Opposition Leader Ches Crosbie says a shooting in downtown St. John’s highlights the need for more supports for emergency shelters, particularly when they’re for-profit facilities.
A 23-year-old man died on Wednesday after an incident on Bond Street in St. John’s on Tuesday evening.
Crosbie says he is troubled to hear the incident took place at a for-profit shelter, where there is less access to support services.
“What I understand is they emphasize that the for-profit sector is supposed to be for temporary housing. Where the wrap-around supports are available is in the not-for-profit sector,” he said.
“That’s where people have the best chance of getting entry into the housing marketplace, where they can establish themselves in their own homes. That’s where they should be.”
Children, Seniors and Social Services Minister Lisa Dempster says the incident did not involve any public shelters, but her department is working to improve safety for those who need emergency shelter.
Her department took over the purview of transition houses. She says the goal was to improve the facilities.
“One of the focuses is reducing the number of overnight shelter stays. I had some data as early as this week that we have reduced shelter stays by 50 per cent. It’s only been 16 months. We’re learning as we go,” she said.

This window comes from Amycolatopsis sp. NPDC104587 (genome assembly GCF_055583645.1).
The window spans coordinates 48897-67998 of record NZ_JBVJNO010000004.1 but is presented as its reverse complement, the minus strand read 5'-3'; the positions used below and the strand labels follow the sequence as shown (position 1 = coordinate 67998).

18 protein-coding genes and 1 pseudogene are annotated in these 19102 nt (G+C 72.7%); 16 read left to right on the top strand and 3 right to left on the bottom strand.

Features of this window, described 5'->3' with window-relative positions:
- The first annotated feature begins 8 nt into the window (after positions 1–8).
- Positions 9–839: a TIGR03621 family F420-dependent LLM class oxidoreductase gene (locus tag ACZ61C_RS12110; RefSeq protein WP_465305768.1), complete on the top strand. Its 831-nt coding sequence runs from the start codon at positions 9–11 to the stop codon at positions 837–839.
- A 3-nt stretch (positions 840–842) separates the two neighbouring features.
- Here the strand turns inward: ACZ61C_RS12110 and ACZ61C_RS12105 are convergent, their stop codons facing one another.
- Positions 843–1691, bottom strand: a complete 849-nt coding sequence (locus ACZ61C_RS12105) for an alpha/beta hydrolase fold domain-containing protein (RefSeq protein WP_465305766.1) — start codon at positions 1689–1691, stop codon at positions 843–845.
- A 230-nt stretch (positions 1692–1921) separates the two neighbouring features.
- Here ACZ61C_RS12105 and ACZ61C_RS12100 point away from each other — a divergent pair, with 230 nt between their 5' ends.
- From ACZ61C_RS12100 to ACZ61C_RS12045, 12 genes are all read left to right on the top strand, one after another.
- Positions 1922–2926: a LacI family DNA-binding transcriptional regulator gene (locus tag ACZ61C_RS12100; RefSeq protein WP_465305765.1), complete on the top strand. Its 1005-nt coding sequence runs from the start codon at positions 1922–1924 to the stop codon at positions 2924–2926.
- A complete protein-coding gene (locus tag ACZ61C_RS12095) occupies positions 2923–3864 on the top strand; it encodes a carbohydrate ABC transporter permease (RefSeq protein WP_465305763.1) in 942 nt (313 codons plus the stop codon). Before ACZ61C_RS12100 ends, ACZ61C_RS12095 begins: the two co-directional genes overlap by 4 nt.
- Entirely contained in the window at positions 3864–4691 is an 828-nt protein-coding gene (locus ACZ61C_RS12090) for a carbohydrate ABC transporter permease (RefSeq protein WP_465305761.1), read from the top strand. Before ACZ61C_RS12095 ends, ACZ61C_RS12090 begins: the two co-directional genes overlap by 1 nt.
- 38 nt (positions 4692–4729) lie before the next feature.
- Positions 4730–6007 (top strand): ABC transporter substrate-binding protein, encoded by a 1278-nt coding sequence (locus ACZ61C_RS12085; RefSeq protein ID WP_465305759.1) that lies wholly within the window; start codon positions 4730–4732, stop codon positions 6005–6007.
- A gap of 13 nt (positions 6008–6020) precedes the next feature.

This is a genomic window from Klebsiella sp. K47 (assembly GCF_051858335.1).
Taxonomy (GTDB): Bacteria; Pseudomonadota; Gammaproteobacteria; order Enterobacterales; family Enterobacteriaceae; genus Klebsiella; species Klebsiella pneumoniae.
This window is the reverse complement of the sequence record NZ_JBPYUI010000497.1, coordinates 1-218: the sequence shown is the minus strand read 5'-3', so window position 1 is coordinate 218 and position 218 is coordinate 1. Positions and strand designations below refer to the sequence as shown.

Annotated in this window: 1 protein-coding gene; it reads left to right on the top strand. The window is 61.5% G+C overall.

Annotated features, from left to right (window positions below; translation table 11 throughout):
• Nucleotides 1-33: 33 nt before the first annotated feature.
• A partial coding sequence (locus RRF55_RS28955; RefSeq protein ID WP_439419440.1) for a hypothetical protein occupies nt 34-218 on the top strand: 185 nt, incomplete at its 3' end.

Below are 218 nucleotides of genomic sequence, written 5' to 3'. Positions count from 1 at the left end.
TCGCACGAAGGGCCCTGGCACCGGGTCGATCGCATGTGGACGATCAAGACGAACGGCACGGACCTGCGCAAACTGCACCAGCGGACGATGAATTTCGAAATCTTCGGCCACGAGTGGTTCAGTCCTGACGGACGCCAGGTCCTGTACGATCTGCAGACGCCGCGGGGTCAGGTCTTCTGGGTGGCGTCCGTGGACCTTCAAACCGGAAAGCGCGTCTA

Dempster says the priority is always putting people with complex issues with non-profit groups that can offer more support, but it’s not always possible.
“When we place people in shelters overnight, we work with partners, we work with non-profits that are block funded and funded on a per diem basis. When we exhaust those options, we move to private. The reason we start with non-profit is because they have wrap-around supports for those individuals,” she said.
“We have some of these individuals with aggressive behaviours. It’s essential, where possible, that you place those individuals in with non-profit providers where they get the wrap-around support they need.”
St. John’s Centre NDP MHA Jim Dinn says emergency shelters, particularly private, for-profit shelters, need supports.
“I have an issue with, I guess, sometimes the private sector taking on this role. The supports just aren’t there,” said Dinn.
“To me, it’s about having access to the personnel. Who do you call in these incidents? What kind of supports are in place? … To me, I like the term wrap-around services. It’s not just getting them into a home, but then making sure they can stay there and their mental health needs, their food needs, their comfort needs are looked after.”